In honor of Independence Day, during the month of July, #MarkerMonday will be exploring individuals and events related to the Revolutionary War in Georgia. Join GHS as we learn more about the role Georgia and her people played in the fight for independence.
This week’s #MarkerMonday highlights George Walton, one of Georgia’s three signers of the Declaration of Independence. Born in Virginia in 1749, Walton was orphaned as a child and raised by his uncle from whom he learned carpentry. In 1769, Walton moved to Savannah and became the apprentice of local barrister Henry Young. Admitted to the bar in 1774, Walton played an active role in Georgia’s Revolutionary government. He was elected to Georgia’s Provincial Congress before becoming President of the Council of Safety in 1775 and attended gatherings of patriots at Tondee’s Tavern in Savannah.
In 1776, Walton served as a delegate to Second Continental Congress, where he signed the Declaration of Independence along with Button Gwinnett and Lyman Hall. Walton continued to serve in the Congress until his return to Georgia in 1778. He was commissioned a colonel in the Georgia militia shortly after his return and fought against the British during the Siege of Savannah. During the battle, Walton was wounded and captured, but was later released during a prisoner exchange. Walton was elected Governor of Georgia in 1779 and served for two months before returning to serve in the Continental Congress. Following the American Revolution, he continued his career in politics serving various terms as a justice in the state superior court, a delegate to Georgia’s constitutional convention, presidential elector, governor, and United State senator. He built his home, Meadow Garden, in Augusta, Georgia in 1780. George Washington stayed there as a guest during his 1791 Southern Tour. Walton retired from political office in the 1780s to his Augusta home. He died at Meadow Garden on February 2, 1804, and was buried at Rosney Cemetery. In 1848, his body was re-interred in Augusta with that of Lyman Hall beneath the Signers Monument, a granite obelisk. Walton County is named for him.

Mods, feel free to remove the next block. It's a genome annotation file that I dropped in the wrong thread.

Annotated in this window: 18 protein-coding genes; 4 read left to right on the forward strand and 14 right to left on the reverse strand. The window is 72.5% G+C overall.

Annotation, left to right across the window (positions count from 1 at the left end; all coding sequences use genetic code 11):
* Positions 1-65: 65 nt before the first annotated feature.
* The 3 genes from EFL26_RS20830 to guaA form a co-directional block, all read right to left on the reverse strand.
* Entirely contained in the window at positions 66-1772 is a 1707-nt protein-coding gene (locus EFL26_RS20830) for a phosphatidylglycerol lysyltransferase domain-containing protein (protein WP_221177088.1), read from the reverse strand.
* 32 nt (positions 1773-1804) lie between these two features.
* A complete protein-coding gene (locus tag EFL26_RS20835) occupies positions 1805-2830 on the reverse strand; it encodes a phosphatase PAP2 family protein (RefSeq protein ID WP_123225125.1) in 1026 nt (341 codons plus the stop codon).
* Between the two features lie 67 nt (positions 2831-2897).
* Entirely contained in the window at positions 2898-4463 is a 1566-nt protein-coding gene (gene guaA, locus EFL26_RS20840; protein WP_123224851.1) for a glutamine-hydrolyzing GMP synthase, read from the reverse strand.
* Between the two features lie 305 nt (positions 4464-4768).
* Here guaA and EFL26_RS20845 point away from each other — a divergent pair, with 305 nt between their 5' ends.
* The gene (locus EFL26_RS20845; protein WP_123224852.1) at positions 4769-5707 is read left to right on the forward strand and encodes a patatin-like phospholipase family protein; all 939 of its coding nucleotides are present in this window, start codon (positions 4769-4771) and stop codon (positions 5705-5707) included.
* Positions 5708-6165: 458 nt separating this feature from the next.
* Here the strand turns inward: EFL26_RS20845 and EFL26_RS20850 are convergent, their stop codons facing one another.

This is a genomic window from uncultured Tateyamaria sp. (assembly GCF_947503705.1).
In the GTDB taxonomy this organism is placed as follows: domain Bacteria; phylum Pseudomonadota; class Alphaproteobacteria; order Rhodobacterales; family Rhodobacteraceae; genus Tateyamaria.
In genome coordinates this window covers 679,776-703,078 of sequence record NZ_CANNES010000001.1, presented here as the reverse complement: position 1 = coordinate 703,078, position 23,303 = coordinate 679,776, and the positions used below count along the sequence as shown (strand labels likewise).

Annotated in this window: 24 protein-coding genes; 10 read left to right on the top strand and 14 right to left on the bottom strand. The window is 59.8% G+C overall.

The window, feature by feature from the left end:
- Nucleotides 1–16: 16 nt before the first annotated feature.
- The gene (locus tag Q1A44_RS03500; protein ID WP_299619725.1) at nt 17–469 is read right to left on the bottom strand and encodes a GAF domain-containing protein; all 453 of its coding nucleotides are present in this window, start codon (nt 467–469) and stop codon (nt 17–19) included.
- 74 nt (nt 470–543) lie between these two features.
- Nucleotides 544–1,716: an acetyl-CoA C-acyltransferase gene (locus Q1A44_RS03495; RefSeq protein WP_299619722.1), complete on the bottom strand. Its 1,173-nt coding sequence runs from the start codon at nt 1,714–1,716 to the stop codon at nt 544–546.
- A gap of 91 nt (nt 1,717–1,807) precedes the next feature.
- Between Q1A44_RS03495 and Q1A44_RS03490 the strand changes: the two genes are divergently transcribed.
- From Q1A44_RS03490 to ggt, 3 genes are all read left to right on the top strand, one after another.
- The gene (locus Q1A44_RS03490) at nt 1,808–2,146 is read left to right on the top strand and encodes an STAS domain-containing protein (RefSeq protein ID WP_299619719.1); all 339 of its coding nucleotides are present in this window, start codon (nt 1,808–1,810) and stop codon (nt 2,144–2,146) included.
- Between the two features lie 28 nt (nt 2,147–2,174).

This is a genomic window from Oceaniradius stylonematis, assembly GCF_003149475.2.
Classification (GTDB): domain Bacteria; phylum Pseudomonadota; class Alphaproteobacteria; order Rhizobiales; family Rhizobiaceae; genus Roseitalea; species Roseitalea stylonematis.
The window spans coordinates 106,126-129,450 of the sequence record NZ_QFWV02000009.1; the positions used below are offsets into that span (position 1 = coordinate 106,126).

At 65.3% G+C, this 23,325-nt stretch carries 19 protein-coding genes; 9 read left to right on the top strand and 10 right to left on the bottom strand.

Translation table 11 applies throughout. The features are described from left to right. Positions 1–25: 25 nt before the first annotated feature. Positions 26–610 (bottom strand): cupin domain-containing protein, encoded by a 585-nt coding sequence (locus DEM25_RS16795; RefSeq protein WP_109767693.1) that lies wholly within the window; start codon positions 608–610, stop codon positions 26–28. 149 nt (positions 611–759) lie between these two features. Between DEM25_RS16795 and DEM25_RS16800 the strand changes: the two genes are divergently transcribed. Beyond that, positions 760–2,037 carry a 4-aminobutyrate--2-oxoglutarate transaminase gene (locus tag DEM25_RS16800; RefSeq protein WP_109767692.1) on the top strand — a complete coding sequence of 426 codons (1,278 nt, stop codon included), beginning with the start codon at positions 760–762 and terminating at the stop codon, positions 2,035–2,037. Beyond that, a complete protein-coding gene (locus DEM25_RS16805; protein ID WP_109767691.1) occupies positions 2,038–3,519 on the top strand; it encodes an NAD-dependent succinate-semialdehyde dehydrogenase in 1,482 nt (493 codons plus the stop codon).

Top Image taken from larger image of American flag. Public Domain.
Explore the links below to learn more about George Walton, the Declaration of Independence, and the Revolutionary War in Georgia.
GHS is proud to house The State of Georgia’s Papers of the Continental Congress 1775-1788 on two rolls of microfilm. GHS is also proud to house George Walton’s letters and biography, 1778-1797 as well as several items related to the Walton and Revolutionary War in Georgia by searching the online catalog.
Cook, James F. Governors of Georgia, 1754-2004. 3d ed. Macon, Ga.: Mercer University Press, 2005.
Related Marker Monday Posts
Marker Monday: “Hall’s Knoll”: Home of Dr. Lyman Hall (July 3, 2017)
Marker Monday: Washington’s Southern Tour (May 15, 2017)
Marker Monday: The Signers’ Monument (July 4, 2016)
Marker Monday: Button Gwinnett (May 16, 2016)